Employers often complain that they feel at risk of being sued even if they have done absolutely nothing wrong. Unfortunately, a recent Minnesota case seems to support their lament.
Everett Bad Wound worked for the Bureau of Indian Education (BIE), a division of the US Department of the Interior, from 1999 until late 2016 when he was terminated after he failed to report a car accident that caused his driver’s license to be revoked. The BIE determined that this prevented him from performing many of his job duties and they therefore terminated his employment.
Claims Were a Blank Page
Bad Wound filed a discrimination charge with the Equal Employment Opportunity Commission (EEOC). After the EEOC ruled in BIE’s favor, Bad Wound initiated a lawsuit in Minnesota Federal District Court alleging harassment on the basis of sex and sexual orientation, retaliation and age discrimination. His specific allegations were:
– On one undetermined occasion, his supervisor said he looked “all dolled up”;
– In October, 2016, his supervisor’s assistant referred to him as a “girl scout.”
– After filing an internal complaint with the Human Resources Department and later speaking with an EEOC Investigator (without actually filing a charge) his supervisors ignored him, impeded his work and subjected him to a hostile work environment.
BIE filed a motion to dismiss the lawsuit for failure to state a claim upon which relief can be granted. This is a difficult standard to meet since legal complaints require only a short plain statement indicating, after all factual allegations are considered to be true, that the complainant is entitled to relief.
Notwithstanding the elevated standard, United States District Court Judge Wilhelmina Wright wasted no time dismissing the lawsuit, noting first that an actionable harassment claim requires behavior that is “both objectively and subjectively offensive, such that a reasonable person would consider it to be hostile or abusive.” Behavior that constitutes “[s]imple teasing, offhand comments, and isolated incidents (unless extremely serious)” are insufficient” to meet this standard.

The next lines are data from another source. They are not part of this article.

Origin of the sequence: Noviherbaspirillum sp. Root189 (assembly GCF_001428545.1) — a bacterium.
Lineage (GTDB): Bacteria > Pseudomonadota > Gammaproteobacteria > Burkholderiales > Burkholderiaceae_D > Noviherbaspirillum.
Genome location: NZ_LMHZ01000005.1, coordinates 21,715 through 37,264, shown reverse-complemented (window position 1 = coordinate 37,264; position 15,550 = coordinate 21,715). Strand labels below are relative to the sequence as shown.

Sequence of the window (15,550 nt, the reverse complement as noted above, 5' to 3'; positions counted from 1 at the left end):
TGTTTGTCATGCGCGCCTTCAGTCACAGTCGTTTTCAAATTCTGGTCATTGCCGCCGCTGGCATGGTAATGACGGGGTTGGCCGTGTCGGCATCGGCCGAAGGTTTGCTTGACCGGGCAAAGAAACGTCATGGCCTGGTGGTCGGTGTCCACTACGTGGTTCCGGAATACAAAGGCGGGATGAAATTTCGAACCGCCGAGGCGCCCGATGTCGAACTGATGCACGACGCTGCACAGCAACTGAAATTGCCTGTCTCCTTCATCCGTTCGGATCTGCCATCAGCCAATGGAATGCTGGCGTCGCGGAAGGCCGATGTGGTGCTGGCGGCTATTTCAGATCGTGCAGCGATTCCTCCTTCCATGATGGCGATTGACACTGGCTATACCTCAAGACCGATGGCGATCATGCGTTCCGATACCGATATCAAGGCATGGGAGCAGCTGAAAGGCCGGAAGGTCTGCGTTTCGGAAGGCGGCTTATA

Nothing + Nothing = Nothing
Judge Wright concluded that while the two comments at issue may have been subjectively offensive to Bad Wound, they clearly were the type of isolated and offhand remarks that simply do not rise to the level of actionable harassment under Title VII. The remaining allegations of harassment were merely conclusory with no evidence of actual events to support them. She therefore dismissed the harassment claims.
As for retaliation, Judge Wright observed that Bad Wound was not terminated for almost seven months after filing his internal complaint with the Human Resources Department. Without any other evidence linking the termination decision to the complaint, the passage of this much time rendered a connection between these two events implausible.
Finally, Judge Wright dismissed the age discrimination claim because Bad Wound had no evidence whatsoever of an age-based motive other than the fact that he is 62 and was terminated.
When employees are convinced that they are subject to bias, they often view every statement and every interaction through that filter. In this case, all it took for the employee to conclude that he needed to sue was two relatively innocuous statements.
While it is certainly desirable to avoid any comments of the type made in this case, it is simply impossible to envision a busy work environment without the occasional slight or incivility. To think that a lawsuit can be brought as a result can be frustrating to employers, although comfort can be taken in the fact that Judge Wright did not allow this claim to move past the filing stage. Hopefully, this decision will influence other judges to do the same when called upon.